So with regards to subsidy, nuclear is more sinned against than sinning (though I agree that we should minimize subsidy as much as possible).

    Further, she assumes only U-235- or MOX-fired nuclear power will be the future, and that fossil fuels will remain as cheap as they are (relatively speaking) now. I do not see how any of these will obtain. There is an odd mental block with libertarians about the finite nature of resources when it comes to things like oil and coal, but not when it comes to government expenditure.

  18. Holy shit is bike riding really that dangerous?

    1. No. Most numbers I’ve seen put the fatalities per mile of riding a bike around 2.5 times that of travel by automobile.

      If you aren’t a child, a drunk or an idiot, riding a bike is a pretty safe way to get around.

  19. Veronique, eat something and keep it down. No fingers down the throat!

    1. Max|3.25.11 @ 2:26PM|#|

      Ruff! Ruff! Ruff!

    2. The pet yorkie barks.

      What is it, boy? You say Timmy fell in a well? Oh, I see: you want to go and do your banalities outside?

  20. How again is Nuclear at 8 cents a Kwh not cheap?

    Agreed it is not cheaper then Gas or Coal….but considering that most poeple pay over double the cost I fail to see how that 1 or 2 pennys would make that big of difference.

    The simple fact is most of the money poeple spend on electricity goes to transportation (power line construction and maintenance)of it not to the production of it.

    1. While i agree with your logice, people would bring up the point that you’re talking billions of dollars extra over the lifetime of the plant when u consider the amount of kwh generated.

      1. This is interesting:

        http://www.nei.org/resourcesan…..ics/costs/

        Fuel costs make up 28 percent of the overall production costs of nuclear power plants. Fuel costs for coal, natural gas and oil, however, make up about 80 percent of the production costs.

        So the actual fuel is not what giving nuclear its high 8 cent price but other factors like construction, maintenance, waste disposal, insurance, labor and regulations.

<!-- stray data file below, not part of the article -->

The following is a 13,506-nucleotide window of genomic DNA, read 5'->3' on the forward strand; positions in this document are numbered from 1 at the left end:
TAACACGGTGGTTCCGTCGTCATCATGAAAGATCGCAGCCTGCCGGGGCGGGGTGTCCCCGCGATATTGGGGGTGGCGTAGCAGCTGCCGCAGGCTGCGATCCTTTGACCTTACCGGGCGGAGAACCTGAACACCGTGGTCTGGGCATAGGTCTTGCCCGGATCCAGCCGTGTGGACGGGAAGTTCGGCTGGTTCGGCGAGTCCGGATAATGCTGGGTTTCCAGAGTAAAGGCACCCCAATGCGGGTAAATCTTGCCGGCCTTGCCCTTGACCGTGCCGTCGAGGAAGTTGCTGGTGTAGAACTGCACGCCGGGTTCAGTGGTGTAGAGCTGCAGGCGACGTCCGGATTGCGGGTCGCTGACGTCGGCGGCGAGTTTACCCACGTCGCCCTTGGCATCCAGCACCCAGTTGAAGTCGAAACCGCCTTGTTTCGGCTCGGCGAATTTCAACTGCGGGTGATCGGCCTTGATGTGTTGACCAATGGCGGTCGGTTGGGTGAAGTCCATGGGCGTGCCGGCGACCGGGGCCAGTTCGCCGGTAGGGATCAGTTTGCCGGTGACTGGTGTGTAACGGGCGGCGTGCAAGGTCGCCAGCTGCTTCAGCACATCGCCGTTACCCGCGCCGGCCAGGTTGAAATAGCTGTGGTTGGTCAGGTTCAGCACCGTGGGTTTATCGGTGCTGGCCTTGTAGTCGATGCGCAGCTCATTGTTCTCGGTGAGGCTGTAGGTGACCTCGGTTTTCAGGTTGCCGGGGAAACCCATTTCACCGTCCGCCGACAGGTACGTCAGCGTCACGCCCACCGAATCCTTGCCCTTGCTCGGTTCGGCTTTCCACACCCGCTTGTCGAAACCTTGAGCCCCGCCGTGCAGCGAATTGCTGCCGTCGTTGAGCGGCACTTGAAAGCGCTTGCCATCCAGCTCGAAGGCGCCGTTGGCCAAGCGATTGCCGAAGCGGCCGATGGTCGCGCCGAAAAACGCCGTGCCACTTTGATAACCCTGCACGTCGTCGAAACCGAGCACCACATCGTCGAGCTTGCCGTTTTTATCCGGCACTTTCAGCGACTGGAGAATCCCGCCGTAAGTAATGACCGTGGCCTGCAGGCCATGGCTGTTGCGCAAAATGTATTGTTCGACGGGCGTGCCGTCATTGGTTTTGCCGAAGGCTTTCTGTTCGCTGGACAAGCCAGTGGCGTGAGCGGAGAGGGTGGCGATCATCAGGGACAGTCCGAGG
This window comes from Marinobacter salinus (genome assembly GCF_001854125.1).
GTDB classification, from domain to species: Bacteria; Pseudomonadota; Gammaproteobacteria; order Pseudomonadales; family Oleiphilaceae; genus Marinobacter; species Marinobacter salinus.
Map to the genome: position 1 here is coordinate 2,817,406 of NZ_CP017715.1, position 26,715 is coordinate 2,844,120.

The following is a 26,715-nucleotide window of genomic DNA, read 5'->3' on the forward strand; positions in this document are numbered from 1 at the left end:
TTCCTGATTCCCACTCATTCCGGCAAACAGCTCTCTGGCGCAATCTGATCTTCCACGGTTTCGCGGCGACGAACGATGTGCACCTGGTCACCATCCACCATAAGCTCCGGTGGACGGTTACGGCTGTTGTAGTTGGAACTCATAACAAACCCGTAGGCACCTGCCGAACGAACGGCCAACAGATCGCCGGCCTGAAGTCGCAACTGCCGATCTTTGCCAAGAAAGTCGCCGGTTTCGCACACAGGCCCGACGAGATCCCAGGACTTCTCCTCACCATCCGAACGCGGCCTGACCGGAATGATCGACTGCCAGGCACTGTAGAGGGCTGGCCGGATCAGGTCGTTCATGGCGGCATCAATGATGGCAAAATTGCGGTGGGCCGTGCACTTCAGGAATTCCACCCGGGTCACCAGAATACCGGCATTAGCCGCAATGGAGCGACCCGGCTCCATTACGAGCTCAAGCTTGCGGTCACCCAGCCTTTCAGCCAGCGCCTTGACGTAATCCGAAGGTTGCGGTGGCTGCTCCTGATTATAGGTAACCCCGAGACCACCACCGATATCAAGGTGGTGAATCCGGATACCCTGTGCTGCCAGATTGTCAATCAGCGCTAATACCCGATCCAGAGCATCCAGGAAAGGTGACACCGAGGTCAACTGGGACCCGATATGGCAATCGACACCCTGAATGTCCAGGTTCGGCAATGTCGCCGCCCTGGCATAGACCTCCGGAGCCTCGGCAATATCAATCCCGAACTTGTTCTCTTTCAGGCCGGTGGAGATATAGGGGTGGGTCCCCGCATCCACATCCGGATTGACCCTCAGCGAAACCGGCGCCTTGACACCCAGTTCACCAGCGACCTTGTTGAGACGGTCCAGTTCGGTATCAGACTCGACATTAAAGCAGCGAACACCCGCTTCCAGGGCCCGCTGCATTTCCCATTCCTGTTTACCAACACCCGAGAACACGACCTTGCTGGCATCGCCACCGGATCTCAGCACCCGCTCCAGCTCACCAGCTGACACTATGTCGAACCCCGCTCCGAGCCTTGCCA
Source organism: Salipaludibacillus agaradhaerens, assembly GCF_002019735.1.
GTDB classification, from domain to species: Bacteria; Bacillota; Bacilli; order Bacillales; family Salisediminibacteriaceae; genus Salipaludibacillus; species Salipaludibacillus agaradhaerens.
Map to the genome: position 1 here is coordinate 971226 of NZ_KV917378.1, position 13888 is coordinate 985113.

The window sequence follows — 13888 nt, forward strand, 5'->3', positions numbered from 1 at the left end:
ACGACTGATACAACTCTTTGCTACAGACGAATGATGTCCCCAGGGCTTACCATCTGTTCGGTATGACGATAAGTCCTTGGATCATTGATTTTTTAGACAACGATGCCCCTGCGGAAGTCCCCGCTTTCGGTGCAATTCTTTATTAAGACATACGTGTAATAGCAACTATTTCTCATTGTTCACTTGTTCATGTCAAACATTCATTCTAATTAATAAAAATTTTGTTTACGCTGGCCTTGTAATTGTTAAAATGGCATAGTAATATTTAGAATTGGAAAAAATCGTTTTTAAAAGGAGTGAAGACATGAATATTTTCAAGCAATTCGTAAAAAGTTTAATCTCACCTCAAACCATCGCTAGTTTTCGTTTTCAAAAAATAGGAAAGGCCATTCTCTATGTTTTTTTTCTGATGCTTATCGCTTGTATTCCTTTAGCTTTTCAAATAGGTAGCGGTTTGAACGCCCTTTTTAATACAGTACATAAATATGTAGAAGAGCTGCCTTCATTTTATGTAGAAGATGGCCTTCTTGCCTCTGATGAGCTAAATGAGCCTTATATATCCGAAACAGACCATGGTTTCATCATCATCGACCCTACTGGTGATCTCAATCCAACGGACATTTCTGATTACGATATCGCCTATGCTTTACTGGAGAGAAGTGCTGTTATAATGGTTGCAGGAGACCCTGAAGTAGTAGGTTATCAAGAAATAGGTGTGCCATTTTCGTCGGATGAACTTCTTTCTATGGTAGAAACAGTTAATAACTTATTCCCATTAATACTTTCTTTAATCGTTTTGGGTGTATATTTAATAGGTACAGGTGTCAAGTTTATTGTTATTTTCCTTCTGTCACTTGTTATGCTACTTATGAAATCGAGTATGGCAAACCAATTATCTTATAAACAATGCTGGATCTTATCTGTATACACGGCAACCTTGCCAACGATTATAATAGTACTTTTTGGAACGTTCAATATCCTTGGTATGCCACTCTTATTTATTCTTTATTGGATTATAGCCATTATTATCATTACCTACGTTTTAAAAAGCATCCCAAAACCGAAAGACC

In the grand scheme I would think those types of costs would be easier to control and shrink then the kinds of costs oil and coal have.

        Just looking at those numbers alone and predicting the future I would have to say Nuclear has a better future then Oil or coal.

        1. And of course there’s a lot less volatility in the price.

  21. Maybe the stupid frog cunt could work on her English. What a disgusting accent she has. Either learn to talk like an American or go back to fucking France!

    1. Max|3.25.11 @ 2:26PM|#|

      Ruff! Ruff! Ruff!

    2. Re: Max,

      Maybe the stupid frog cunt could work on her English.

      The pet yorkie barks.

      1. Arf. Nip. Yip. Snap.

    3. 47] Veronica
      98] The fucking French
      65] Amphibians
      66] Pussy

  22. Look…there is no way you can compare OLD nuclear powerplant tech with new. There have been MANY advances since the last nuke in the US was built decades ago. There have been plenty of companies standing in line to build them, but every STUPID enviro-weenie pinko-commie anti-capitalist-vegetarian-fruit-and-nut tree-huggin’-progressive whale-fixated smelly-beatnik loser (did I cover everyone) protests at every turn and at every attempt to get a permit. I’ll let you build one in my back yard for free…how ’bout that?

  23. “Can LFTR power be cheaper than coal power?

    Burning coal for power is the largest source of atmospheric CO2, which drives global warming. We seek alternatives such as burying CO2 or substituting wind, solar, and nuclear power. A source of energy cheaper than coal would dissuade nations from burning coal while affording them a ready supply of electric power.

    Can a LFTR produce energy cheaper than is currently achievable by burning coal? Our target cost for energy cheaper than from coal is $0.03/kWh at a capital cost of $2/watt of generating capacity. Coal costs $40 per ton, contributing $0.02/kWh to electrical energy costs. Thorium is plentiful and inexpensive; one ton worth $300,000 can power a 1,000 megawatt LFTR for a year. Fuel costs for thorium would be only $0.00004/kWh.

    The 2009 update of MIT’s Future of Nuclear Power shows that the capital cost of new coal plants is $2.30/watt, compared to LWRs at $4/watt. The median of five cost studies of large molten salt reactors from 1962 to 2002 is $1.98/watt, in 2009 dollars. Costs for scaled-down 100 MW reactors can be similarly low for a number of reasons, six of which we summarize briefly”

    “Mass production. Commercialization of technology lowers costs as the number of units produced increases due to improvements in labor efficiency, materials, manufacturing technology, and quality. Doubling the number of units produced reduces cost by a percentage termed the learning ratio, which is often about 20%. In The Economic Future of Nuclear Power, University of Chicago economists estimate it at 10% for nuclear power reactors. Reactors of 100 MW size could be factory-produced daily in the way that Boeing Aircraft produces one airplane per day. At a learning ratio of 10%, costs drop 65% in three years.”

    http://energyfromthorium.com/page/3/

    1. Re: IceTrey,

      Burning coal for power is the largest source of atmospheric CO2, which drives global warming.

      Don’t sell nuclear energy as a way to curb Global Warming, IT. We need the globe to be warm, otherwise this place would be like Mars.

      1. Umm well by that account… We need this place cool too otherwise this place would be like mercury…

  24. Her email is: vderugy@gmu.edu